In the last few years, it has become possible (in certain circumstances) to perform the operation using a minimally invasive surgical technique known as a mini thoracotomy, which does not involve separating the breastbone and opening the ribcage.
What is the success rate of this procedure?
After the gap between the left and right parts of the heart has been closed, the patient is considered to have a healthy heart, as long as the heart did not suffer any permanent damage.
What are the possible complications and risks of this procedure?
Overall, complications following heart malformation surgery are rare. Occasionally patients experience temporary cardiac arrhythmias. As with all surgery, the operation may lead to complications such as infections, post-operative haemorrhaging and blood clots (thromboses) in rare cases.
What happens after the operation?
People who have undergone this operation should avoid lifting heavy objects and major physical exertion until their wounds have fully healed. After the operation, the patient’s heart function is checked regularly over an extended period of time.
After the operation, it is necessary to take blood-thinning medication for a few months, so that blood clots do not form on the implants. Patients are also prescribed antibiotics for a certain period of time to prevent infections. From then on, antibiotics should be taken as a preventative measure whenever they are at risk of infection, for instance due to dental work.
Anomalous pulmonary venous connection
The pulmonary veins that transport blood enriched with oxygen are normally connected to the left atrium. If this connection is irregular, either individual veins (partial anomalous pulmonary venous connection) or all four pulmonary veins (total anomalous pulmonary venous connection) are connected to the heart’s right atrium instead. Total anomalous pulmonary venous connections (TAPVC) must be surgically corrected immediately after birth; otherwise, the body will not be supplied with oxygen.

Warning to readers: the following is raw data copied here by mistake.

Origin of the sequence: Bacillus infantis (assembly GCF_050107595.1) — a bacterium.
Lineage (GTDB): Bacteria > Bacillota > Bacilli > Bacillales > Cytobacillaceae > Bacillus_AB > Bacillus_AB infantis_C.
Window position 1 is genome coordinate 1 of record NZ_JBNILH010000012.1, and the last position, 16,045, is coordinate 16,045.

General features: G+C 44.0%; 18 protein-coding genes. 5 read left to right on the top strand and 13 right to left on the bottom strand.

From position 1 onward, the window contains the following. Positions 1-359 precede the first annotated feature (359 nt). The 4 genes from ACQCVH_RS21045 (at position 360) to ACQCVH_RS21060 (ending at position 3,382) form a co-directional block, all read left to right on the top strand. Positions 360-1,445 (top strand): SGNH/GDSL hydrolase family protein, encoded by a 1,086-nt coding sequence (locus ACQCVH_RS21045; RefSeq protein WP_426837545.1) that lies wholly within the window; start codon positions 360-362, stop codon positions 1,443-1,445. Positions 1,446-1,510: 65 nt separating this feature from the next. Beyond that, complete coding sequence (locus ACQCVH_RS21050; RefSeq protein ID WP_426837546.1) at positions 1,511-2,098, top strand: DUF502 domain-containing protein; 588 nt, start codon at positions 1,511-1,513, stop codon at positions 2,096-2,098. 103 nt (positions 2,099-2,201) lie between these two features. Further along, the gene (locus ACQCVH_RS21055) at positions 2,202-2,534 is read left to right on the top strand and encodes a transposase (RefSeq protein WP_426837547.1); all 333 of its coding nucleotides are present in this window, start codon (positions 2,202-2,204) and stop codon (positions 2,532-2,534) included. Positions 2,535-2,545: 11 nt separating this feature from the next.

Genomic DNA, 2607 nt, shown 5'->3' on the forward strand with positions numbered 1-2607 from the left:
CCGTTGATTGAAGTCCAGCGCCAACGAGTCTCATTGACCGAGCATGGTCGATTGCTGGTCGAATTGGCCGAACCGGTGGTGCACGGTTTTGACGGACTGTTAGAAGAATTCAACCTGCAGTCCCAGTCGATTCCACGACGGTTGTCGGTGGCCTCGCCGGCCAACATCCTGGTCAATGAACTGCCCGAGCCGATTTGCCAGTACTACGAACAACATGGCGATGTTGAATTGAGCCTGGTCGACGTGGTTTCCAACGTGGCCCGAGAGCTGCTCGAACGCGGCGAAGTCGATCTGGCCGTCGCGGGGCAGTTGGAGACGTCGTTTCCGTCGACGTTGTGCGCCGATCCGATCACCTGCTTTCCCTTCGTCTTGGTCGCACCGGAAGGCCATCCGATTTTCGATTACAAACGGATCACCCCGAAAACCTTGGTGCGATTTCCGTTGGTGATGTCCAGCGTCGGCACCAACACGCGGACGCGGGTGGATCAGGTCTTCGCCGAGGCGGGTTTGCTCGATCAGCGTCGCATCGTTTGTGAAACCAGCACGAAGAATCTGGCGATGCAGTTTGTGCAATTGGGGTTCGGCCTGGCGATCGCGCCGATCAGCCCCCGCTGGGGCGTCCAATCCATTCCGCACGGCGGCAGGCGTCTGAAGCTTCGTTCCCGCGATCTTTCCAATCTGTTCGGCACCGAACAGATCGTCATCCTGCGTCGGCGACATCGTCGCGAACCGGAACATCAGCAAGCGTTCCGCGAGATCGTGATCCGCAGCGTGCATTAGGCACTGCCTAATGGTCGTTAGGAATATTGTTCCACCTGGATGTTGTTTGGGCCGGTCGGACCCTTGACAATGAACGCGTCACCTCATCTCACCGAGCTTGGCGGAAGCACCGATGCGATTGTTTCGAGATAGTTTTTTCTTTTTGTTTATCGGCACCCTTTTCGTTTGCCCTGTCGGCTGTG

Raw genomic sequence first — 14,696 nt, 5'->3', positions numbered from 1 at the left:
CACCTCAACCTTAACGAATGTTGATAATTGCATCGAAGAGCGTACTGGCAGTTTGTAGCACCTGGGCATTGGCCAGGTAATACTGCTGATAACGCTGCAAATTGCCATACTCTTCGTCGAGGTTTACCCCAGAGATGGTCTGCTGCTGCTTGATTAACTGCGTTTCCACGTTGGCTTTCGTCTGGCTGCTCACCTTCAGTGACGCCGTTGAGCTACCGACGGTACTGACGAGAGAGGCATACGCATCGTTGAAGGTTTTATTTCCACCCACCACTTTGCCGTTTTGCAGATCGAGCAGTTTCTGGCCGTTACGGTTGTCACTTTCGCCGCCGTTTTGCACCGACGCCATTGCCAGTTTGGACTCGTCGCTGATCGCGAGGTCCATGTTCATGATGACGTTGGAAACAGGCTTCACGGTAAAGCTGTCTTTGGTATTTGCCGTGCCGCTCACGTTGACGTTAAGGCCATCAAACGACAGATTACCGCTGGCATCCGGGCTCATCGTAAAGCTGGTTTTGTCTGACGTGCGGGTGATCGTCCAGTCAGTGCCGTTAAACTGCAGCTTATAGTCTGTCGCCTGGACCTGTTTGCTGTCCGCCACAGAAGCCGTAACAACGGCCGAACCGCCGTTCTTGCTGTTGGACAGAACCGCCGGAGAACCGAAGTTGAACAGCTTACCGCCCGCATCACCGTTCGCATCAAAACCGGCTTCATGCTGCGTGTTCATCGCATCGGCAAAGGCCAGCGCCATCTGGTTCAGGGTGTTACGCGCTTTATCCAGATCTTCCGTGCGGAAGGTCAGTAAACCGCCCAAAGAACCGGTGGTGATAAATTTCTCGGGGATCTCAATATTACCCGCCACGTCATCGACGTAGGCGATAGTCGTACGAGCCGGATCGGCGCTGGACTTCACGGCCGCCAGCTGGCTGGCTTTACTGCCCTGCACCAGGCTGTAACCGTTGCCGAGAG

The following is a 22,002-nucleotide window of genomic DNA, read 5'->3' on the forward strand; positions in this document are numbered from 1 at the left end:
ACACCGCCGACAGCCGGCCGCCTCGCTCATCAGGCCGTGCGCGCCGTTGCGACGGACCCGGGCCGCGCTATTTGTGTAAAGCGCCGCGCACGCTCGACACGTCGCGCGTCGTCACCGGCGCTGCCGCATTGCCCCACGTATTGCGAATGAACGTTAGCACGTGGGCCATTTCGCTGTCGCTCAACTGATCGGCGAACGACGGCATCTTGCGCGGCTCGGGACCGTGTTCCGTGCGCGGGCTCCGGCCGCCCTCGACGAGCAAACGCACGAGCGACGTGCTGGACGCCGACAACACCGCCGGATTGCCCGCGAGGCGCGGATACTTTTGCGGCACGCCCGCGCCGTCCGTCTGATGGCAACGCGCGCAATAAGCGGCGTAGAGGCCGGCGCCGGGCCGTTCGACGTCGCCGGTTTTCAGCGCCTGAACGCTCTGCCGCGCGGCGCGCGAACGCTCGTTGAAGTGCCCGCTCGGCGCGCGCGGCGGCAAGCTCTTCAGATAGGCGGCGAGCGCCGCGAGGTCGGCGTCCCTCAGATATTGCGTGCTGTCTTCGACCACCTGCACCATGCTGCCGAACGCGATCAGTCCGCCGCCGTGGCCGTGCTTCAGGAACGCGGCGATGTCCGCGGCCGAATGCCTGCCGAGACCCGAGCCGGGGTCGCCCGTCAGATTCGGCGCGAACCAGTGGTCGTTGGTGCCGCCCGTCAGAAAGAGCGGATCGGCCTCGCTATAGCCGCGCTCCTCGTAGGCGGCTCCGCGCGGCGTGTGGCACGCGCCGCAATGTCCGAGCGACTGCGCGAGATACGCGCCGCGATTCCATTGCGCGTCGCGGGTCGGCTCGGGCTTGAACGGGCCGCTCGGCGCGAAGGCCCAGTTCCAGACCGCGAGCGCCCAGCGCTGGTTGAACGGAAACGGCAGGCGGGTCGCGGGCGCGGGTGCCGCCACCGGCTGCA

Partial anomalous pulmonary venous connections (PAPVC) only need to be corrected if they cause problems or if the patient also suffers from another heart defect. Patients with PAPVC often also have an atrial septal defect. Compared to atrial and ventricular septal defects, anomalous pulmonary venous connections are very rare heart malformations.
During surgery, the pulmonary veins are transplanted to their correct position on the left atrium. The operation takes place under general anaesthetic and requires a life-support machine.
After the operation, patients can generally led a normal life. However, they require regular cardiological check-ups and need to take antibiotics to prevent endocarditis (inflammation of the inner layer of the heart).
Why choose Hirslanden
The specialists at Hirslanden, the largest private hospital group in Switzerland, are renowned for their expertise and many years of experience in treating your illness.
You can expect comfortable rooms and a modern infrastructure as well as the highest standards in medicine and care.
We will help you throughout your entire stay, organising additional services such as translators and interpreters, transport, and overnight hotel stays for you and your relatives, and addressing all your administrative questions.
A personal contact from the Hirslanden International team will take care of your needs from the time that you first contact us to arrange an appointment through to the end of your treatment.
Contact us – we are happy to help you!